What is of dire interest now, post-Reagan, is the extent to which he contracted into his person operations that might be argued to be endemic to late-capitalist, image-and information-based economies. Think of the image/expression events in which we bathe. Think interruption. Think of the fast cuts from TV programming to commercials. Think of the cuts across programming and commercials achievable through zapping. Think of the distractedness of television viewing, the constant cus from the screen to its immediate surroundings, to the viewing context where other actions are performed in fits and starts as attention flits. Think of the joyously incongruent juxtapositions of surfing on the internet. Think of our bombardment by commercial images off the screen, at every step in our daily rounds.Think of the imagistic operations of the consumer object, as turnover time increases as fast as styles can be recycled. Everywhere, the cut, suspense -incipience. Virtuality, perhaps?

(Brian Massumi, The Autonomy of Affect, in Paul Patton Ed, Deleuze, A Critical Reader, Oxford: Blackwell Publishers 1996,234)

(1) Massumi, 227.

(2) Massumi, 236.

(3) Massumi, 226.

Claudia Kappenberg
Tagged , ,

Matthew Arnold’s Culture and Anarchy (1869)

In a new series of BBC Radio4 entitled The Value of Culture Melvyn Bragg explores the idea and evolution of culture.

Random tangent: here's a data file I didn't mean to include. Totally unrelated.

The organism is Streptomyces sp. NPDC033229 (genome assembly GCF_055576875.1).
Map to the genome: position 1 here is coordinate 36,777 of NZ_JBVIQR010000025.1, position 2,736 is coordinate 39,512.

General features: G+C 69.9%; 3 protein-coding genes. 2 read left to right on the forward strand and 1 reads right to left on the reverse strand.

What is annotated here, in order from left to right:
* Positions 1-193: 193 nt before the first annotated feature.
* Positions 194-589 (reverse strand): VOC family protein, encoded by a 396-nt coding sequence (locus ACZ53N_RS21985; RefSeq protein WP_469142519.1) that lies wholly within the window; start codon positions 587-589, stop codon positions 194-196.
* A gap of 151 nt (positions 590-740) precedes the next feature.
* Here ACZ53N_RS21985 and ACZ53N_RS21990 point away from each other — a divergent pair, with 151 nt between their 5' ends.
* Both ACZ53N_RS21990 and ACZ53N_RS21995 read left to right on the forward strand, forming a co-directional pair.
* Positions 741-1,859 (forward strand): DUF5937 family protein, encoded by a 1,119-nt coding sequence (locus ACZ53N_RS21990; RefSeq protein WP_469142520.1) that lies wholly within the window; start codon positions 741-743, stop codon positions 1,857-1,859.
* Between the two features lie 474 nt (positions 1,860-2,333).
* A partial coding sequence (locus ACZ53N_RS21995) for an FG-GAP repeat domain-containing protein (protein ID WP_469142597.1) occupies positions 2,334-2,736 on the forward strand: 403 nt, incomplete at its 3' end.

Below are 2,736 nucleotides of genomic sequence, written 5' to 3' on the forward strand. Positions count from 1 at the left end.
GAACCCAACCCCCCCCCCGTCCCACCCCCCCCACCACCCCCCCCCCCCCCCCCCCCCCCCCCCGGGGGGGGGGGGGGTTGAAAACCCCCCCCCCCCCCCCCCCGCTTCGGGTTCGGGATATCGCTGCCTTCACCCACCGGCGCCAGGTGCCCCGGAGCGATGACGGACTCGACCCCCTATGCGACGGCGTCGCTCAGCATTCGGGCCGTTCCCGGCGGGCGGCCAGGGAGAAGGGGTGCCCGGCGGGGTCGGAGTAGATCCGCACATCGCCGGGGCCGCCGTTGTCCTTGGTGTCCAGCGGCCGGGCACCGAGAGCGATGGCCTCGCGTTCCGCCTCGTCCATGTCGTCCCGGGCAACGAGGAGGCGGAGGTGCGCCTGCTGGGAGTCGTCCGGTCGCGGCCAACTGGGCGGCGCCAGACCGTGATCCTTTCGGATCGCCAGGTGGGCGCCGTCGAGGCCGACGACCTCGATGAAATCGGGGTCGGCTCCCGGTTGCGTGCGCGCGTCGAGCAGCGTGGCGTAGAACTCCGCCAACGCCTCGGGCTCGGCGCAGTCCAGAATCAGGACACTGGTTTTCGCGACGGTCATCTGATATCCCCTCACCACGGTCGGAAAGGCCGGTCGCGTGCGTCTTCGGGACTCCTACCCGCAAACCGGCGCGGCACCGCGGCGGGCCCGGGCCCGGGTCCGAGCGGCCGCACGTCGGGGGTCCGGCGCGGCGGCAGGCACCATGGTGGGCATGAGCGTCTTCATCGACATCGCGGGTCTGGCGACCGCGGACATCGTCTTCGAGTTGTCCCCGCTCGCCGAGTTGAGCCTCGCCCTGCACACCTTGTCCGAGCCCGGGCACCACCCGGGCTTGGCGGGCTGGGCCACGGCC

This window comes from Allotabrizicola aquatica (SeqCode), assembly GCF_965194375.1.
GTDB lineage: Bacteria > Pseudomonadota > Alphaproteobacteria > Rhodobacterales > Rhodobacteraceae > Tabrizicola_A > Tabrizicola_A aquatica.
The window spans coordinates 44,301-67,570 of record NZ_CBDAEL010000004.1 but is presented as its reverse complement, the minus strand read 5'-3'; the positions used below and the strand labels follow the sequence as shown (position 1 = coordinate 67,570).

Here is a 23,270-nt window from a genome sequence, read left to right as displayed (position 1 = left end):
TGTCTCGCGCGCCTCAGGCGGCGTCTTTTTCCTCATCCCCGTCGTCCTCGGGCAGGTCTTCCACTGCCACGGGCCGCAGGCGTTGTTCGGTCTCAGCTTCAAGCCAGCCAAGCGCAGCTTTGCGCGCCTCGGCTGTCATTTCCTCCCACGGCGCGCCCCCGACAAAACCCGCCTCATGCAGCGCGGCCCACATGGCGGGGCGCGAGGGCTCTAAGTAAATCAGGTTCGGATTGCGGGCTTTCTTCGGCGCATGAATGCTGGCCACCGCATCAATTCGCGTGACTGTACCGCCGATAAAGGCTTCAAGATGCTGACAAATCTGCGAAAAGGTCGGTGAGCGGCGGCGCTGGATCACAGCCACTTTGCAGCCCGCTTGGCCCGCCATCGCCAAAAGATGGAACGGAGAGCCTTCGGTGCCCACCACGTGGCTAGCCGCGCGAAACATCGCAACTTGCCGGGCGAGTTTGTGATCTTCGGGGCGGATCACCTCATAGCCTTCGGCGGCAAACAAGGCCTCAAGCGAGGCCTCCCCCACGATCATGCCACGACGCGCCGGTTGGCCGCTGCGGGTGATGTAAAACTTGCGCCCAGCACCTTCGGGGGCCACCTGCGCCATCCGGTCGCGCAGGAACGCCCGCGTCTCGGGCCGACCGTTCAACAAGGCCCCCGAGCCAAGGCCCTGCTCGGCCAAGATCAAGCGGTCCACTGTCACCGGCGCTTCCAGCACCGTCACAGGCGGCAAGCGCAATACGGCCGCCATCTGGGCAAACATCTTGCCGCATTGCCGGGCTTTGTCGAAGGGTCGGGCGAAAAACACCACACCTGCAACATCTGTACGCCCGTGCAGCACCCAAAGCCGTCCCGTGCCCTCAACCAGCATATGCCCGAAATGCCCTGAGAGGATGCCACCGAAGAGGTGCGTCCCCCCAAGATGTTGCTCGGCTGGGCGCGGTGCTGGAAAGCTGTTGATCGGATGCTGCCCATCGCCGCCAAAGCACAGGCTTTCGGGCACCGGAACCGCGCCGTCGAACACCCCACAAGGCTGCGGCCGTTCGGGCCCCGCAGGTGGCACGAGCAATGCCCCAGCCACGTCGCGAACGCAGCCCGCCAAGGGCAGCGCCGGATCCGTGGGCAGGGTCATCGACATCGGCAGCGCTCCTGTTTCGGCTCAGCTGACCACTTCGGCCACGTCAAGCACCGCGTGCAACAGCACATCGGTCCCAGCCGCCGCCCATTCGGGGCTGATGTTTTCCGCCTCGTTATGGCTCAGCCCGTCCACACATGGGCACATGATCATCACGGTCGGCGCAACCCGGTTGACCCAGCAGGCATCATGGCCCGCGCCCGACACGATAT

The programmes reflect on Matthew Arnold’s Culture and Anarchy (1869), described as one of the most celebrated works of social criticism ever written. It forms the basis for a new discussion of what we understand as culture, and how we determine its value. It returns to the question wheather the arts ought to be valued for their own sake, for their lack of use or for whatever else they might do in the world.

For a commentary by Claudia Kappenberg read her blog post.

Tagged , ,

Rethinking Capitalism, through dance

In this talk for The Bruce Initiative for Rethinking Capitalism Randy Martin reads dance in terms of sovereignty, rule, governance and capacity, and he reads capitalism through dance. He concludes by saying: ” Dance is straddling between two major strategies of art: the utopian which we have now brought from the distant spectacle into a kind of tactile form, and the interventionist, which is about methods, techniques and the means through which we achieve what we would like to become.”

How does this translate to screendance? It could be argued that screendance is utopian, in that it is the sphere of the imaginary, of invented space-time and mobility. But the screen can also scrutinize, mirror and confront. So perhaps it can equally be interventionist in that it looks back at us and at the everyday?

Tagged , , , , , , ,